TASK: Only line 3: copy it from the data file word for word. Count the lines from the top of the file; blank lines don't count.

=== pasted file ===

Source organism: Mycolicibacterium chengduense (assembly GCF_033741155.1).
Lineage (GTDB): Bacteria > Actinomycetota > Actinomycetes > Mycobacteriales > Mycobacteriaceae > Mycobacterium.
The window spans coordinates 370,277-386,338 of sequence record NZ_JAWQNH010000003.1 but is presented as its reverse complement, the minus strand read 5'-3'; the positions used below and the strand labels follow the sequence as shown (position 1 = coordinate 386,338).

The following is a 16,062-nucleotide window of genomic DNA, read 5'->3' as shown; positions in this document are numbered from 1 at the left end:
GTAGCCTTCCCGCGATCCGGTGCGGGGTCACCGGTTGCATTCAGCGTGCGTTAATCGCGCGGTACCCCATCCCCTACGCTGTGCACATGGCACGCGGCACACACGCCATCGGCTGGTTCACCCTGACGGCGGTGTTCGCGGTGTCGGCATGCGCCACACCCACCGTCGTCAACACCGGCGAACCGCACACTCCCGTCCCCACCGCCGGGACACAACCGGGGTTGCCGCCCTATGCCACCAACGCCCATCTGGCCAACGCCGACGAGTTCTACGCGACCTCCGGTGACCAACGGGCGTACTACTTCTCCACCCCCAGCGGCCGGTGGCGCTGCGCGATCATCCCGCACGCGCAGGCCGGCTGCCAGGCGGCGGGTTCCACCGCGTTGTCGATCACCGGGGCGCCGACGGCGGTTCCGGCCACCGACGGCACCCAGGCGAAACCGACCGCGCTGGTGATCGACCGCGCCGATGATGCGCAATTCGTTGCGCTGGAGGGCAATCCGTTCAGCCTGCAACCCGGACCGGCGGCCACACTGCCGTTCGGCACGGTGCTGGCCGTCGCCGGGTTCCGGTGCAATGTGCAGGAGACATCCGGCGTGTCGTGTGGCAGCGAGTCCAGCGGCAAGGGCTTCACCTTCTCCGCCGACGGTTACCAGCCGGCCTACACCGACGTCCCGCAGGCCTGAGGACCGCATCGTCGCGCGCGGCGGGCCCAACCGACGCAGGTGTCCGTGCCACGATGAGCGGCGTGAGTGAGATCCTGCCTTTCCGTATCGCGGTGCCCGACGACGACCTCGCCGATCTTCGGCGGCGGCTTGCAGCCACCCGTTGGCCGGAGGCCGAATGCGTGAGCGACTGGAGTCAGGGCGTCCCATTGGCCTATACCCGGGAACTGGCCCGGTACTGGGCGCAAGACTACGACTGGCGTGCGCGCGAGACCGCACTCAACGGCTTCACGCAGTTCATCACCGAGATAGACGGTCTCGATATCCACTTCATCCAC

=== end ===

The window spans coordinates 370,277-386,338 of sequence record NZ_JAWQNH010000003.1 but is presented as its reverse complement, the minus strand read 5'-3'; the positions used below and the strand labels follow the sequence as shown (position 1 = coordinate 386,338).